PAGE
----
Britain is a fairer and less racist country than it was when Stephen Lawrence was murdered 20 years ago. But there is good sense, too, in the public wariness of over-claiming how much has changed, writes Sunder Katwala.
One thing that made the Lawrence case distinctive was that it took long-running themes – such as unfair policing and racial discrimination – to an unusually broad audience. “It was the first time that Middle England saw an injustice through the eyes of a black family,” journalist Brian Cathcart told British Future’s citizens’ jury on this topic in Eltham last week.
That effect is captured in polling carried out for British Future by BritainThinks, published in the report The Integration Consensus 1993-2013: How Britain changed since Stephen Lawrence. For example six out of 10 people endorsed the view that there was “a genuine problem of deep-seated and widespread racial discrimination in the police.” Only 7% reject that proposition. A significant minority remain on the fence, perhaps reflecting uncertainty about how widely spread the problem was. The public salute the campaigning efforts led by the Lawrence family and the importance of the media, bringing the case to public attention.
Six out of 10 people are hopeful that a similar case would see a more effective, fairer and less discriminatory response today, though that falls to 50% among non-white respondents. Only 35% of ethnic minority respondents think policing is generally fairer today. This reflects a sense that police efforts to change needed to be faster to secure confidence from the black community.
How well do these public perceptions match the reality? In some areas, it is possible to point to clear evidence of progress towards a fairer society.
There were only six MPs from minority backgrounds in 1993; at the last election, we saw progress speed up, with the number of non-white MPs doubling from 14 to 28, as both the Conservatives and Labour made progress, breaking the pattern of ethnic minority.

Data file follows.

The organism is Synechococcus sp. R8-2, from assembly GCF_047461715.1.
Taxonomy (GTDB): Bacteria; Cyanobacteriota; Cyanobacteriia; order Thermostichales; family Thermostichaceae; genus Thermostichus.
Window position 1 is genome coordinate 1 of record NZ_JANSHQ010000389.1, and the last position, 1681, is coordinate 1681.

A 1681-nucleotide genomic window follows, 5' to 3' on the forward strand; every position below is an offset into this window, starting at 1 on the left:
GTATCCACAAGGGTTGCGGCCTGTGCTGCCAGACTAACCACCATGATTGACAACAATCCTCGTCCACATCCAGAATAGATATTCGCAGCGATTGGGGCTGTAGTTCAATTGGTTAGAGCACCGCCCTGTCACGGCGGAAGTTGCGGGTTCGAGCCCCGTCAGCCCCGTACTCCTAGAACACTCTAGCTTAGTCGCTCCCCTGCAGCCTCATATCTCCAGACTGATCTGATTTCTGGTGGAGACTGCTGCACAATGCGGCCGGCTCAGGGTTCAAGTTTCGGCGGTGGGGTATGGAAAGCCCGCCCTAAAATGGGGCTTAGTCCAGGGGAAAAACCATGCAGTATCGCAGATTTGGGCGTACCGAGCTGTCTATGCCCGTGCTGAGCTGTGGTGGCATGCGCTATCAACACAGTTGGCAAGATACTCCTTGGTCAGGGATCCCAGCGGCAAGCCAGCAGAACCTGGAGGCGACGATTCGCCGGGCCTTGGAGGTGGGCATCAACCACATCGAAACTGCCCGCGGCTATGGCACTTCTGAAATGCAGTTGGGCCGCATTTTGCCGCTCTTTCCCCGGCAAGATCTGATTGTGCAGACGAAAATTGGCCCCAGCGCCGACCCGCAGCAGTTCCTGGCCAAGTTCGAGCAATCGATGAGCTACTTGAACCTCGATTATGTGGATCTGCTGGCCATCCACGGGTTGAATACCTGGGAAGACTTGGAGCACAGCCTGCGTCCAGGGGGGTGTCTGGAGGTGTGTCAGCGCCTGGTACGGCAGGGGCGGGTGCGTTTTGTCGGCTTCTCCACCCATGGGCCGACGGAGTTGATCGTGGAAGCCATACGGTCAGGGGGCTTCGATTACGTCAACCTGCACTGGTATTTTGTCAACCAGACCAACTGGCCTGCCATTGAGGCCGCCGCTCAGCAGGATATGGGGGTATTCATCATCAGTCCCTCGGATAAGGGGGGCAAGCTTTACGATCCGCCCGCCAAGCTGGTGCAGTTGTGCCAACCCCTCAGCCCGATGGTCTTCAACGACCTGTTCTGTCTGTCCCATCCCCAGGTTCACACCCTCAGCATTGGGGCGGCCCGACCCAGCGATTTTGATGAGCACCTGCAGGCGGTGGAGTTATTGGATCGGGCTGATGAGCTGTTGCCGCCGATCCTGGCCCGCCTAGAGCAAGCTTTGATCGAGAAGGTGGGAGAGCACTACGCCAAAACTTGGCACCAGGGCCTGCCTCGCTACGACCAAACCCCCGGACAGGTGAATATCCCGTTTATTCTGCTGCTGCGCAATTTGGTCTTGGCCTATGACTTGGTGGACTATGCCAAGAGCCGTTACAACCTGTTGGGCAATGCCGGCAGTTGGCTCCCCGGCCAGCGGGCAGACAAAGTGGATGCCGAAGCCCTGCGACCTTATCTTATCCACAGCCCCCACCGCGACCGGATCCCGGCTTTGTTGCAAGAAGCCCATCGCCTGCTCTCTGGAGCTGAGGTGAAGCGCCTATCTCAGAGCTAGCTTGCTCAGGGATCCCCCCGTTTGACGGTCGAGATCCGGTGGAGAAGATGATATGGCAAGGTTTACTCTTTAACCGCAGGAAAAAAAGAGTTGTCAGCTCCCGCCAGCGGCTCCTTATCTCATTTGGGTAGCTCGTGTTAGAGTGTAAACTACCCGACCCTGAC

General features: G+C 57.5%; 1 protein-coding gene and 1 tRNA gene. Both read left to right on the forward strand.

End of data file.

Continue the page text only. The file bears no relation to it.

Overt public racism on the football terraces is now confined to a handful of idiots, quickly ejected, with games against Italian clubs sometimes now providing echoes of the bad old days of monkey chants and banana throwing in stadiums. Perhaps the bad behaviour of highly paid footballers, failing to provide role models, may explain why a significant minority do not think racism in football improved.
In other areas, the record is more uneven. The stop and search figures have not improved, with black people many times more likely to be stopped. Richard Stone, adviser to the Stephen Lawrence inquiry, argues in his new book on the subject that efforts to diversify the senior ranks of the police are stalling and risk now going backwards.
The public express the lowest level of confidence that hate crimes are less likely today. This partly reflects more general fears of crime. However, the growing awareness of hate crime, and the willingness to record it, can see an increase in crime statistics as a result of laudable attempts to get a grip on the problem, rather than a worsening reality.
On balance, the majority view that racism, generally, is lower today than in 1993 is well-founded. There are many public anxieties about how we handle issues of diversity, integration and immigration, but there are considerably lower general levels of prejudice, particularly among younger Britons, than there were 20 or 30 years ago. It is hard to imagine that less than half a century ago, in 1964, a mainstream political party candidate was elected with a campaign slogan against people who “want a nigger for a neighbour”.
But hate crimes still take place and Stephen Lawrence was not the last victim of one in Britain. As playwright David Edgar notes, “there have been 96 racist murders since Stephen Lawrence’s, all but four from minority communities.” There is no doubt prejudice still exists, even if the main targets change. While prejudice against blacks and Asians has fallen, a majority of people say there is a lot of prejudice against Muslims today. Concern about the way Eastern Europeans are talked about has also risen in light of large-scale Polish immigration since 2004.
There is public uncertainty about whether we will continue to make progress, with only one in five expecting further progress over the next five years and a slightly larger number thinking things may get worse. This reflects a broader truth: there is nothing automatic. It depends on which choices we make, and especially on whether we can find approaches to contested issues about identity and integration which bring us together, locally as well as nationally, and which reject the calls of those keen to divide places between groups with competing grievances.
This polling forms part of a report entitled The Integration Consensus 1993-2013: How Britain changed since Stephen Lawrence.
Watch a video from our event in Eltham here:
Check out images from our Stephen Lawrence: 20 Years On event below:
Video: Georgia Hussey